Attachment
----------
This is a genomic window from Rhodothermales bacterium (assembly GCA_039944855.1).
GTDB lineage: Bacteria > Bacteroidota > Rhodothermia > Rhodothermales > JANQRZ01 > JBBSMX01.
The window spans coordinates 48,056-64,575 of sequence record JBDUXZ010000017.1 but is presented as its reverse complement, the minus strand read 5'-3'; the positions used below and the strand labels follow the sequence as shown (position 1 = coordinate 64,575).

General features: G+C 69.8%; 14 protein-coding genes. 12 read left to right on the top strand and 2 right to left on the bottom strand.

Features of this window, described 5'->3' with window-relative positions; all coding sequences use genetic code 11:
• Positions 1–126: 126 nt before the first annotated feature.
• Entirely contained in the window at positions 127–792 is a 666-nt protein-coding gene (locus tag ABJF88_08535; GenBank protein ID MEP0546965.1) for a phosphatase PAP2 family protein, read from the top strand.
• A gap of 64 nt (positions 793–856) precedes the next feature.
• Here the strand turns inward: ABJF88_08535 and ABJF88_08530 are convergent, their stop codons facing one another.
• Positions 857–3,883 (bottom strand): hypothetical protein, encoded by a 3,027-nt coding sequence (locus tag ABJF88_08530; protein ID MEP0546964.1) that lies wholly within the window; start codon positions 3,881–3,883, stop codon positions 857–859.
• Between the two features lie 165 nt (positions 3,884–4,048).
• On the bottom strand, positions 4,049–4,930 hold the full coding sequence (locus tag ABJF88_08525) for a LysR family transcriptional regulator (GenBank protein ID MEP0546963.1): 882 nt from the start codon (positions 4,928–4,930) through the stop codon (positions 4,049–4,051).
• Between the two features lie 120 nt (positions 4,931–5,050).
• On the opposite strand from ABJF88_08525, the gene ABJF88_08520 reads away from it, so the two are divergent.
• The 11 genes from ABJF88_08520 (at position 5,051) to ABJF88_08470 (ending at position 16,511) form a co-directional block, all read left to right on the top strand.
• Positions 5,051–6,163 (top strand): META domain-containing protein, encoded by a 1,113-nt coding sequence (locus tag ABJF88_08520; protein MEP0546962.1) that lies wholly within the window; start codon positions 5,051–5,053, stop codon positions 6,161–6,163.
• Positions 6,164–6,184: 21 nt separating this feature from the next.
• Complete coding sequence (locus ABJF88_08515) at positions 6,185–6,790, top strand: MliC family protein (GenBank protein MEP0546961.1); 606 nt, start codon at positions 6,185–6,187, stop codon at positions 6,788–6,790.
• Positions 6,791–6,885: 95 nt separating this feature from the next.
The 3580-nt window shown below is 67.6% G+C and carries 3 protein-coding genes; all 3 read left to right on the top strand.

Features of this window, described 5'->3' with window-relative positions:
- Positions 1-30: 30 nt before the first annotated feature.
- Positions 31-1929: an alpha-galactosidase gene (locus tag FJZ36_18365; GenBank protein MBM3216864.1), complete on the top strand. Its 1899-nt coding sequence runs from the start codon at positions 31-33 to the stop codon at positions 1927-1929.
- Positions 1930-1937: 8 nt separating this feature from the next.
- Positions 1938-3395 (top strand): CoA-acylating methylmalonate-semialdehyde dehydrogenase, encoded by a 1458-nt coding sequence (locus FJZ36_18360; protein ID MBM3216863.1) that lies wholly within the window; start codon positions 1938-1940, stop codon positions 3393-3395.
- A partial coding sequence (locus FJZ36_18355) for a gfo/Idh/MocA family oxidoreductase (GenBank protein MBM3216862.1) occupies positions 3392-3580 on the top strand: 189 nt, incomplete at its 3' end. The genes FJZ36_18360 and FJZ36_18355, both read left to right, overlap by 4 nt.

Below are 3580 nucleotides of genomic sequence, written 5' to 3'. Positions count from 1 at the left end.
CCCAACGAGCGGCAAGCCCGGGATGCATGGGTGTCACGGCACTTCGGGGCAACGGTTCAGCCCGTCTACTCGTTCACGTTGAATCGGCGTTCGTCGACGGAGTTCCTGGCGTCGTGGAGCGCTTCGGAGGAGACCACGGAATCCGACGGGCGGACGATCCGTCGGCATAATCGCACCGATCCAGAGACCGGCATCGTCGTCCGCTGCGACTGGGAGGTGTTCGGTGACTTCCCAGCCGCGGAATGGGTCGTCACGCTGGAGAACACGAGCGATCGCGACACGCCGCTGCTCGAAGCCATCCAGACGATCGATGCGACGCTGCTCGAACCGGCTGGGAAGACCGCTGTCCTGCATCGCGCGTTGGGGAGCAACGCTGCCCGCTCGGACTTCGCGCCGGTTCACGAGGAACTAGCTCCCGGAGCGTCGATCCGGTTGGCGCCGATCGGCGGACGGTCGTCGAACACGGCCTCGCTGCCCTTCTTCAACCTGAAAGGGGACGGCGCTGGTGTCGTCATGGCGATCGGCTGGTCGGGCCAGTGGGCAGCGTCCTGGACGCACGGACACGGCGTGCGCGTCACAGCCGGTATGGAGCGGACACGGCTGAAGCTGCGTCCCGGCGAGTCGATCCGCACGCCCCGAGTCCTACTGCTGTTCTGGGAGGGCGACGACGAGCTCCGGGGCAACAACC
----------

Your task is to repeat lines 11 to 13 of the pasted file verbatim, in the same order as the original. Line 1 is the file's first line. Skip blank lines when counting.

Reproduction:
• Between the two features lie 165 nt (positions 3,884–4,048).
• On the bottom strand, positions 4,049–4,930 hold the full coding sequence (locus tag ABJF88_08525) for a LysR family transcriptional regulator (GenBank protein ID MEP0546963.1): 882 nt from the start codon (positions 4,928–4,930) through the stop codon (positions 4,049–4,051).
• Between the two features lie 120 nt (positions 4,931–5,050).